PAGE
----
A report done by Power In Diversity examined 70 Venture Capital funds and 424 private and VC-backed startups that are active in Israel. It revealed that the average percentage of women represented in companies is 33%. Though there is a more substantial presence of women in large companies (36%) than in smaller companies (30.8%), women in tech jobs represent a mere 27%. When it comes to management roles, being a C-level executive, a VP, or a director, only 23.4% of these positions are filled by women. That is to say, less than a quarter of the decision-makers in the ecosystem are women. When looking at VCs, only 14.8% of the partners are women and 9% are investing partners. This piece of data correlates with the percentage of companies that are founded by women in the tech industry which is 12%. These statistics reflect not only the Israeli tech ecosystem but also the global one, as the universal technology industry has only 31% overall female representation.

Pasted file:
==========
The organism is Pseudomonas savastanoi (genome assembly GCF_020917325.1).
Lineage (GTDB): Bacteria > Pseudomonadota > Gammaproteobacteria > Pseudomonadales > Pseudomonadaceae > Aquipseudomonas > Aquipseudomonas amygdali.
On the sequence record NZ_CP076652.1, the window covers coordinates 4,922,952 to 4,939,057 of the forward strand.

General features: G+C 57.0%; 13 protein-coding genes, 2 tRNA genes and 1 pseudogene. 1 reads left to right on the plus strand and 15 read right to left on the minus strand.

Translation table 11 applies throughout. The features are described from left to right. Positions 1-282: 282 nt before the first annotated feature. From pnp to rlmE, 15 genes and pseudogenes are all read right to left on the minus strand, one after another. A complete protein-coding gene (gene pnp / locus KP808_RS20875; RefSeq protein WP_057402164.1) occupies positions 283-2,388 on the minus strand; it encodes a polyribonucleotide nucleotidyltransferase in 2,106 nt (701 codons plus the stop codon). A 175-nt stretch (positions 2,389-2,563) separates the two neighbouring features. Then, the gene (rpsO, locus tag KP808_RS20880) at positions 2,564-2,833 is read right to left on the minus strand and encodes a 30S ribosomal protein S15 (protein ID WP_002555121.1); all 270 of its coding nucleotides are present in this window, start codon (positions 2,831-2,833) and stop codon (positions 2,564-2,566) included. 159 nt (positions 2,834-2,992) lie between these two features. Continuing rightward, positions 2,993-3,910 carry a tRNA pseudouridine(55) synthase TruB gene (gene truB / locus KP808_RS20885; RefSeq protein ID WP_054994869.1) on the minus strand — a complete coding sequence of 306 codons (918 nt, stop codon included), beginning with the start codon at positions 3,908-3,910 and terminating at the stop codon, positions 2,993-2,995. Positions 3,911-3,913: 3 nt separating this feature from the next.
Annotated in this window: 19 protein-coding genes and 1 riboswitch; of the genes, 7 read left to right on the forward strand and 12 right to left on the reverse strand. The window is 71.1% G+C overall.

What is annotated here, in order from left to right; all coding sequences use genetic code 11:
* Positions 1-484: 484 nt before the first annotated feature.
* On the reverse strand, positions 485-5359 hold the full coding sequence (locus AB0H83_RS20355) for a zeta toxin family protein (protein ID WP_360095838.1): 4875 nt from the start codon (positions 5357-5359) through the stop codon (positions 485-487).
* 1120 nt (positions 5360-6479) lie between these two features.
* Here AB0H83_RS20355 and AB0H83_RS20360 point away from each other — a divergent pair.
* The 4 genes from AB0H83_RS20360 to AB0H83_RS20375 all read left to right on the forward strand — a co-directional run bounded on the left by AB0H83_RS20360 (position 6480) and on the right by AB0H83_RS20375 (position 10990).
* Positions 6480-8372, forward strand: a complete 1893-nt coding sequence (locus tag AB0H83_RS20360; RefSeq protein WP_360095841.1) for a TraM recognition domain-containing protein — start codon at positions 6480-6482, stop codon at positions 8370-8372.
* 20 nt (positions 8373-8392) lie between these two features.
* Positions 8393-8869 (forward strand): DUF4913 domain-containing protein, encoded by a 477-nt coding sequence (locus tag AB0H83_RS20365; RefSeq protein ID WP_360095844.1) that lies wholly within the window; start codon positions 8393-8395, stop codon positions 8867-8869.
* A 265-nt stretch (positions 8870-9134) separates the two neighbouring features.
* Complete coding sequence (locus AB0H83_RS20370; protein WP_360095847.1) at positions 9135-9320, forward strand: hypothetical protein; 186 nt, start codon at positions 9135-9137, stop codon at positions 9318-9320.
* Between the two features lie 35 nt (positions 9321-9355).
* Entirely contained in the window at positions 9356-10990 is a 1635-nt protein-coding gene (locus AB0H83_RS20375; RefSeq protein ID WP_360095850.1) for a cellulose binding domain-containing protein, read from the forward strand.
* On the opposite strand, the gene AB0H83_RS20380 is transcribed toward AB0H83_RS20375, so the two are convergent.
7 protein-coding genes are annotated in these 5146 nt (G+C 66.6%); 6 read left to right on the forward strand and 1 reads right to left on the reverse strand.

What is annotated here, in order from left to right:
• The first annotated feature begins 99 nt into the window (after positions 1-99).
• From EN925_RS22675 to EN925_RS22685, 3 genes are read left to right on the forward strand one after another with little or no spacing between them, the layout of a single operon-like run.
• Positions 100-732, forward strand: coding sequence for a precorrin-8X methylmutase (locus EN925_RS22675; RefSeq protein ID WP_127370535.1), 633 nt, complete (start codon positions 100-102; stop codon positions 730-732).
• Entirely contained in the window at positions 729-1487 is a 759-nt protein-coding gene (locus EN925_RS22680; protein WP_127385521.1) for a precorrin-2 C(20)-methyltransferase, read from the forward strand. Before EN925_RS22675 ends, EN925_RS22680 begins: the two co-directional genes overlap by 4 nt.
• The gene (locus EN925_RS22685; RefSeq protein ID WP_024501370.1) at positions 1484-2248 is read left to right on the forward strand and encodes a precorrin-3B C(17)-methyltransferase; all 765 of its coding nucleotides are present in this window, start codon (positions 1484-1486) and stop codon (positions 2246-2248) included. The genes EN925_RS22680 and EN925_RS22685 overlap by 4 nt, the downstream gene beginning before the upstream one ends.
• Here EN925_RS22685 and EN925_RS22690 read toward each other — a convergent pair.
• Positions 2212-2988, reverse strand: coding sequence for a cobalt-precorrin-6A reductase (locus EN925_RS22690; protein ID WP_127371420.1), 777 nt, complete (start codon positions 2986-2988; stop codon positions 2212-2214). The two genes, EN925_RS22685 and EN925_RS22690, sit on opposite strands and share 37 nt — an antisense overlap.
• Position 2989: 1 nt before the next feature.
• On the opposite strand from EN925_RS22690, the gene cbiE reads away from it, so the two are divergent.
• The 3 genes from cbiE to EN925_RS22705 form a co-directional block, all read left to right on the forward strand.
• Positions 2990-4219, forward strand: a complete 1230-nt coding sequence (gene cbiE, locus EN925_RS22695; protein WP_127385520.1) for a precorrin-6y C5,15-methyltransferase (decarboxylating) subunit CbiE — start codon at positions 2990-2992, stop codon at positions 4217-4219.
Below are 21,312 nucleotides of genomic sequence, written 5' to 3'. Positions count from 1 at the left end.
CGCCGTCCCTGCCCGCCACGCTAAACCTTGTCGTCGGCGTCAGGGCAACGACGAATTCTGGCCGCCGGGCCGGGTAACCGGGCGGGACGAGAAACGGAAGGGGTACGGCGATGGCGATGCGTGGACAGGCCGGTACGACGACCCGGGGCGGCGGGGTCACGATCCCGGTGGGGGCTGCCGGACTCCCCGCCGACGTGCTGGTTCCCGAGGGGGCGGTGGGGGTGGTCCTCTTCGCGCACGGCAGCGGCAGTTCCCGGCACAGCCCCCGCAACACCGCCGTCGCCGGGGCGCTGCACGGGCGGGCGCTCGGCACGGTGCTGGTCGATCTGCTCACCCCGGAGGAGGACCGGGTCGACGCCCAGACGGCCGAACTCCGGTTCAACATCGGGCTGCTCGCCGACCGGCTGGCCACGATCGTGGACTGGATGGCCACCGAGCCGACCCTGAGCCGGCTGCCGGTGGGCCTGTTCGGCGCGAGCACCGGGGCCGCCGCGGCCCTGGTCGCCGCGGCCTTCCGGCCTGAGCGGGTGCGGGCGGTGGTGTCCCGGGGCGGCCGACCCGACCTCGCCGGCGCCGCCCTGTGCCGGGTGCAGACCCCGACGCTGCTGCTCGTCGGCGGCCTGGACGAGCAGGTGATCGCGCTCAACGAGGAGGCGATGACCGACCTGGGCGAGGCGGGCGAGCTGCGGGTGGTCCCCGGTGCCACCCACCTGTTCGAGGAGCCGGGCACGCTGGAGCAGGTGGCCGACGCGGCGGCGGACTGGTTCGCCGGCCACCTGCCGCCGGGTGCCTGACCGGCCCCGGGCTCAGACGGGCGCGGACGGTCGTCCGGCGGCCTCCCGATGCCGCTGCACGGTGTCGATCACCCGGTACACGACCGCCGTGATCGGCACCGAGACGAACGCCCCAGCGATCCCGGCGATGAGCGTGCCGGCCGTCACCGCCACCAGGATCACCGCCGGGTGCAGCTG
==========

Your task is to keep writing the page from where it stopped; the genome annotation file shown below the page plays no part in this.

In order for the startup nation to continue to thrive, there needs to be more diversity within tech; there is no reason why the human makeup of the ecosystem should not represent the number of women in the general population, and the number of qualified women for these roles. Though there has been a significant increase in the number of women that are represented in the tech ecosystem in Israel, it is far from being enough. This series will focus on those women who have made it in tech and tell the stories of their journeys within the tech ecosystem– where they are now, and how they got there. We hope that this series will inspire other women to go after their tech-driven goals and not let gender biases, prejudices, and stereotypes get in their way; we hope to motivate companies to allocate considerable resources to the implementation of diversity programs and focus on expanding the pool of candidates that are underrepresented in the workforce; we hope to encourage government and educational institutions to take measures in providing the tools, support, and means necessary to enable a more diversified tech workforce.